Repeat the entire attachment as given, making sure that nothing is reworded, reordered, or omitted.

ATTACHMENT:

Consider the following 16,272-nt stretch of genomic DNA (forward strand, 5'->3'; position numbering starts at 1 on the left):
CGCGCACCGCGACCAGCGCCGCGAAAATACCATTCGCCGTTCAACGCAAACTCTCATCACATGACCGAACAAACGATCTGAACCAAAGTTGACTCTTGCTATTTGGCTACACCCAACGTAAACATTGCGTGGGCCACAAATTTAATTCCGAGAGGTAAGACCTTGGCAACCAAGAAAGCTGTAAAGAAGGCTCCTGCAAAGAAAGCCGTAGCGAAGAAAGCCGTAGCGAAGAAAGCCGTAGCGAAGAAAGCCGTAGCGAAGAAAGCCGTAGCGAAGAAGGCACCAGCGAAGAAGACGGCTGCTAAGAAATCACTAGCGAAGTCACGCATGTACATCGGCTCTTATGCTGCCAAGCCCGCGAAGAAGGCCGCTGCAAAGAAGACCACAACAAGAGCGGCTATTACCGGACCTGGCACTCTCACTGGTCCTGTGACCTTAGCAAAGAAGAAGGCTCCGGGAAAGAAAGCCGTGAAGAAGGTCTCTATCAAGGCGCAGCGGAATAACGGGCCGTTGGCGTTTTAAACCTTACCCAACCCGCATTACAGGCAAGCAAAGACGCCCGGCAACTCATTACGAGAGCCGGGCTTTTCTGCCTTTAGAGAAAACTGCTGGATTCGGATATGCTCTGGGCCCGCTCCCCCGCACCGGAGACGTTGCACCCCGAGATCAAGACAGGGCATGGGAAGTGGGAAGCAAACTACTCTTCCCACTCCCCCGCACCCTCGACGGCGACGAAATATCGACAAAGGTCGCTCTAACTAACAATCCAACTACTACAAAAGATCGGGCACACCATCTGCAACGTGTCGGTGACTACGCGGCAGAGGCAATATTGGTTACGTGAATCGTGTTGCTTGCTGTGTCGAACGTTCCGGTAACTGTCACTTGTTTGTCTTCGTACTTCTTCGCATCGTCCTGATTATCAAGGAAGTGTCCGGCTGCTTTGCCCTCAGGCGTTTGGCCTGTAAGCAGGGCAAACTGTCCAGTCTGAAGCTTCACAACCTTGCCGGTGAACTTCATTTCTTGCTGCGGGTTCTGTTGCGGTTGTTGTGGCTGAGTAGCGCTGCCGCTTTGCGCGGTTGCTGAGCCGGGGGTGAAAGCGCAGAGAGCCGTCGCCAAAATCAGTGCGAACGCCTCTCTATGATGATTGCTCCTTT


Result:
Consider the following 16,272-nt stretch of genomic DNA (forward strand, 5'->3'; position numbering starts at 1 on the left):
CGCGCACCGCGACCAGCGCCGCGAAAATACCATTCGCCGTTCAACGCAAACTCTCATCACATGACCGAACAAACGATCTGAACCAAAGTTGACTCTTGCTATTTGGCTACACCCAACGTAAACATTGCGTGGGCCACAAATTTAATTCCGAGAGGTAAGACCTTGGCAACCAAGAAAGCTGTAAAGAAGGCTCCTGCAAAGAAAGCCGTAGCGAAGAAAGCCGTAGCGAAGAAAGCCGTAGCGAAGAAAGCCGTAGCGAAGAAAGCCGTAGCGAAGAAGGCACCAGCGAAGAAGACGGCTGCTAAGAAATCACTAGCGAAGTCACGCATGTACATCGGCTCTTATGCTGCCAAGCCCGCGAAGAAGGCCGCTGCAAAGAAGACCACAACAAGAGCGGCTATTACCGGACCTGGCACTCTCACTGGTCCTGTGACCTTAGCAAAGAAGAAGGCTCCGGGAAAGAAAGCCGTGAAGAAGGTCTCTATCAAGGCGCAGCGGAATAACGGGCCGTTGGCGTTTTAAACCTTACCCAACCCGCATTACAGGCAAGCAAAGACGCCCGGCAACTCATTACGAGAGCCGGGCTTTTCTGCCTTTAGAGAAAACTGCTGGATTCGGATATGCTCTGGGCCCGCTCCCCCGCACCGGAGACGTTGCACCCCGAGATCAAGACAGGGCATGGGAAGTGGGAAGCAAACTACTCTTCCCACTCCCCCGCACCCTCGACGGCGACGAAATATCGACAAAGGTCGCTCTAACTAACAATCCAACTACTACAAAAGATCGGGCACACCATCTGCAACGTGTCGGTGACTACGCGGCAGAGGCAATATTGGTTACGTGAATCGTGTTGCTTGCTGTGTCGAACGTTCCGGTAACTGTCACTTGTTTGTCTTCGTACTTCTTCGCATCGTCCTGATTATCAAGGAAGTGTCCGGCTGCTTTGCCCTCAGGCGTTTGGCCTGTAAGCAGGGCAAACTGTCCAGTCTGAAGCTTCACAACCTTGCCGGTGAACTTCATTTCTTGCTGCGGGTTCTGTTGCGGTTGTTGTGGCTGAGTAGCGCTGCCGCTTTGCGCGGTTGCTGAGCCGGGGGTGAAAGCGCAGAGAGCCGTCGCCAAAATCAGTGCGAACGCCTCTCTATGATGATTGCTCCTTT